I recently spent time watching our “contact” with the homeless in the downtown core of Toronto. We have become so tolerant of the homeless on our city streets that today we figuratively walk right over them. It is not that we should necessarily give money to every or any homeless person we see – it is up to us individually to make that decision for any donation of charity, but to walk by and not even look upon their face, to withhold a response and turn away when asked for money or when they wish us “good day”, to not see their pain, their loneliness or their despair and to not even acknowledge their existence as human beings was chilling to observe. That is when we have lost compassion and empathy.

This is how is I see tolerance in our society today. How is being tolerant not a destructive force in our communities? We need to go beyond what we once thought tolerance to be. That too is something we all must figure out for ourselves.

Life is shorter

Life is too short, or too long, for me to allow myself the luxury of living it so badly.

Paulo Coelho, author of The Alchemist

While I agree with the esteemed author Paulo Coelho of life being either too short or too long, this half-statement of his is a mere generality. I prefer to look at the world, my world, not through generalities but with objective reflections. At my age, the life to come is empirically now shorter, I can’t say that it will definitively conclude by being “too short” or “too long” it will simply be shorter than the past life I have thus far lived. And like some of you depending on your age, being circumspect about what lies ahead, I am drawn to another contemplation, this one by the highly respected commentator on life’s meaning and purpose – Viktor Frankl.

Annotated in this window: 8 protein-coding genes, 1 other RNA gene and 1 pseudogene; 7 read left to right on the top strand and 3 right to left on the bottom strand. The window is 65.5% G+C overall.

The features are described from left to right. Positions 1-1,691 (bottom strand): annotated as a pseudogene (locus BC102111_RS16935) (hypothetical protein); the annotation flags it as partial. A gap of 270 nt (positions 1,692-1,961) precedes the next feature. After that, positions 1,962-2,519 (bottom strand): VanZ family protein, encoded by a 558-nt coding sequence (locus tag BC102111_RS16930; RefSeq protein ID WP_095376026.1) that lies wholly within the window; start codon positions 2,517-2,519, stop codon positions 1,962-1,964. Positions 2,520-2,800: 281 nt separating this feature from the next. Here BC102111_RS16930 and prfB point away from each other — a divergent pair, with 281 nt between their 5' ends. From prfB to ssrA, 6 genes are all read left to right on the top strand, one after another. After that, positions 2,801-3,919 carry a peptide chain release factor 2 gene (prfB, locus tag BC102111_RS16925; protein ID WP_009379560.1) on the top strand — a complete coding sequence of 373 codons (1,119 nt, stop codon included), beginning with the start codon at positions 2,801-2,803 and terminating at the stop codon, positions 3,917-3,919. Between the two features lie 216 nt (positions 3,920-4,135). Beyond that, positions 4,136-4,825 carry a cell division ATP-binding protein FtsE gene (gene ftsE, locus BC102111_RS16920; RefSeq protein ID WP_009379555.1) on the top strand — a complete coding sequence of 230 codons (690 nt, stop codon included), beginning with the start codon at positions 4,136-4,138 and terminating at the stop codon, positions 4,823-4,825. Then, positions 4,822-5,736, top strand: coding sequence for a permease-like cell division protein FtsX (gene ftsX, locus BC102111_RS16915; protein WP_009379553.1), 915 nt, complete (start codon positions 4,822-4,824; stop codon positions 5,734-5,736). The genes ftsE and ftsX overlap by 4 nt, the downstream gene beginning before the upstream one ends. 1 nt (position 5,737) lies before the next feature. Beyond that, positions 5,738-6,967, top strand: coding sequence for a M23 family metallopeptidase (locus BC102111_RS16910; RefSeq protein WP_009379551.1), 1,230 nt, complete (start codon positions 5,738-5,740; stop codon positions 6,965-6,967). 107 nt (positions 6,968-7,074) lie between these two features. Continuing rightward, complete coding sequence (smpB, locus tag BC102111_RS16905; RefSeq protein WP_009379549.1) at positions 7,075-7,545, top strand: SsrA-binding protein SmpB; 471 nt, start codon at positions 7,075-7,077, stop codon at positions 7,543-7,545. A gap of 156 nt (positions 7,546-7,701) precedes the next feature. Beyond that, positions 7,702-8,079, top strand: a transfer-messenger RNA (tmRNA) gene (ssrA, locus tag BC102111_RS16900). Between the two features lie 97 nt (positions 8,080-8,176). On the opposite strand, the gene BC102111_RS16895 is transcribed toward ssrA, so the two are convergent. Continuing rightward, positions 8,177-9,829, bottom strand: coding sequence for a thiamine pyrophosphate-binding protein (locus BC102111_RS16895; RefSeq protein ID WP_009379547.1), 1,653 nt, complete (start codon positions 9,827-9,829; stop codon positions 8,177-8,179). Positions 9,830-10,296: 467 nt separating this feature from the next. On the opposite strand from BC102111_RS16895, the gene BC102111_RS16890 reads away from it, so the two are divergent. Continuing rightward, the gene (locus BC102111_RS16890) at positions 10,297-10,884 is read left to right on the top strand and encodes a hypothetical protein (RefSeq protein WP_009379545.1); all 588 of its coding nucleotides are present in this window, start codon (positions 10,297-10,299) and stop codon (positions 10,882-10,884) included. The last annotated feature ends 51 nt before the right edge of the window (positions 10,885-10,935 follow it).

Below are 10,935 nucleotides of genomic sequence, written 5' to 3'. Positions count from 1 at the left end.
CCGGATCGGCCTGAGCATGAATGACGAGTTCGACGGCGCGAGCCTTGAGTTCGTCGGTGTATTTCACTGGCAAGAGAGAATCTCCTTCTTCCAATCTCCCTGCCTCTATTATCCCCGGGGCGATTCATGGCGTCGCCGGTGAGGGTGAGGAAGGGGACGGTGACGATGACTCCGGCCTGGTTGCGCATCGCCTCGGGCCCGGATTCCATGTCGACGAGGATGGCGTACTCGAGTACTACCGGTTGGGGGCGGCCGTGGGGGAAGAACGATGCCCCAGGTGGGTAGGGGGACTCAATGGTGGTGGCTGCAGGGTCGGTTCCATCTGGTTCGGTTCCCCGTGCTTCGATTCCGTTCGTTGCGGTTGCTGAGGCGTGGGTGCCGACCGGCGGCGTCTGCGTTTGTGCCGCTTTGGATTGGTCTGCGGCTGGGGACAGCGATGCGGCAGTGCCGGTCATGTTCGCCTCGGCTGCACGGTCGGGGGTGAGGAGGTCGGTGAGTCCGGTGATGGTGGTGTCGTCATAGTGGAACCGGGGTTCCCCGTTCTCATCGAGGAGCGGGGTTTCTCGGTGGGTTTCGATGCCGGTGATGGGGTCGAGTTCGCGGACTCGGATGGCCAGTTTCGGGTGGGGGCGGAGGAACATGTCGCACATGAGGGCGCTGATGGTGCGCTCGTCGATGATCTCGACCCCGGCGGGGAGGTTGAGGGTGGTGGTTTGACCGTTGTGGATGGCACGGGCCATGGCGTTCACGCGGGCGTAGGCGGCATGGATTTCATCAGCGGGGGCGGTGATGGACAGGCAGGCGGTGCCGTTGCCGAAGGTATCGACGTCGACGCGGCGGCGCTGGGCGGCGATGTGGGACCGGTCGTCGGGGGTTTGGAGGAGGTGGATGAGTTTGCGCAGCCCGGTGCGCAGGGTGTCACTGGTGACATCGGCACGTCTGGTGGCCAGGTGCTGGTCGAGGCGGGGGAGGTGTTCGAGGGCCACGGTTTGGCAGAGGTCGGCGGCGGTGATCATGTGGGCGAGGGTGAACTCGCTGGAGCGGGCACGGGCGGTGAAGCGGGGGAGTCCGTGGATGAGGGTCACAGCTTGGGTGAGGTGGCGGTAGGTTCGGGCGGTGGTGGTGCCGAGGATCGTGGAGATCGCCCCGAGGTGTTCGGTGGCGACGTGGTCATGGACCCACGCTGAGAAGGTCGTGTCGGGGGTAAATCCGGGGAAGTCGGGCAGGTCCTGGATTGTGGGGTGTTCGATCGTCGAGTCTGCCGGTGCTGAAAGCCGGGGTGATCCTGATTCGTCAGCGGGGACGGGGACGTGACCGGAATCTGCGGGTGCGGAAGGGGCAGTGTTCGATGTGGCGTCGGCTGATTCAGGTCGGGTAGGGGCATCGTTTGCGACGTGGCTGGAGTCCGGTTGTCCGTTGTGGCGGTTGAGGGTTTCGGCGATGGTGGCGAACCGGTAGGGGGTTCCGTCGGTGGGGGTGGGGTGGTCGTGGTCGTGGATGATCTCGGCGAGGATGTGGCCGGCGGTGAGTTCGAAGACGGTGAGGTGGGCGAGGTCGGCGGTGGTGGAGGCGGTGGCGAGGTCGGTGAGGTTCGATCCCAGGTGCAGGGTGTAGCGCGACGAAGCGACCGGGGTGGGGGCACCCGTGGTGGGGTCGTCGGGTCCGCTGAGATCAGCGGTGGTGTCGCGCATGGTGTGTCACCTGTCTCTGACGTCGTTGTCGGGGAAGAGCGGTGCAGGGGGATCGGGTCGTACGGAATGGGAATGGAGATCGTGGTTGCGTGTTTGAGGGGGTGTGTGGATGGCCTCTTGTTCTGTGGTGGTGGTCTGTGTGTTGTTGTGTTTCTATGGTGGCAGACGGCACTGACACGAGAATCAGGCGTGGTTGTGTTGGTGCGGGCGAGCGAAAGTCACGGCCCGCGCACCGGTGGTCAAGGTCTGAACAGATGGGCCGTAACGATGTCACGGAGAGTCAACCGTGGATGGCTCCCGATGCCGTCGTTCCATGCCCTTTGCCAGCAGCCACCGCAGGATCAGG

Everything can be taken from a man but one thing: the last of the human freedoms – to choose one’s attitude in any given set of circumstances, to choose one’s own way.

– Viktor Frankl, Man’s Search for Meaning

This past weekend, a long holiday weekend in many parts, was a remarkably emotional and soulful time for me. It was a more intense “time-off” than is my norm; perchance I was endeavouring to pack as much into these days as is humanly possible. I am not sure if it was subconsciously a result of my first bicycle accident the weekend prior after seven years of adopting this activity as my primary warm weather vocation. It was however just a T-bone crash with another cyclist and I’m delighted to report both riders – save for a few bruises were relatively unscathed. It was our bicycles however that took the brunt of the damage.

I spent the weekend connecting to events and people that were immensely meaningful to me. From special friends and family to a bridge and just my own private thoughts, I was deeply engaged in trying to define my purpose and figure it all out with the short or long life I have remaining.

Making soulful and personal connections in whatever manner they are can be spellbinding and were. Who would have thought that a bridge could ensnare me in such a manner causing me to be lost in multiple simultaneous sensory vibrations? A bridge is just a thing of course, but behind the “thing” are people and memories.

Family is also a treasure that we try to hold on to or in many cases (mine) reclaim as our lives become shorter. I know however that family reunification is not legitimately possible or desirable for everyone – but I hope you might give it some extra consideration while you still can. I spent a lot of time with my precious family too this weekend and I have to highlight the time spent with my 82, she’ll say almost 83 year-old mother. She’s been saying that just a few months after her 82nd!   I did something special with her and she was overwhelmed by it. My first reaction was one of shame and guilt for not doing more of it. But my attitude quickly changed. I can choose my attitude as Viktor Frankl wrote and I look forward to my next special outing with my dear mother.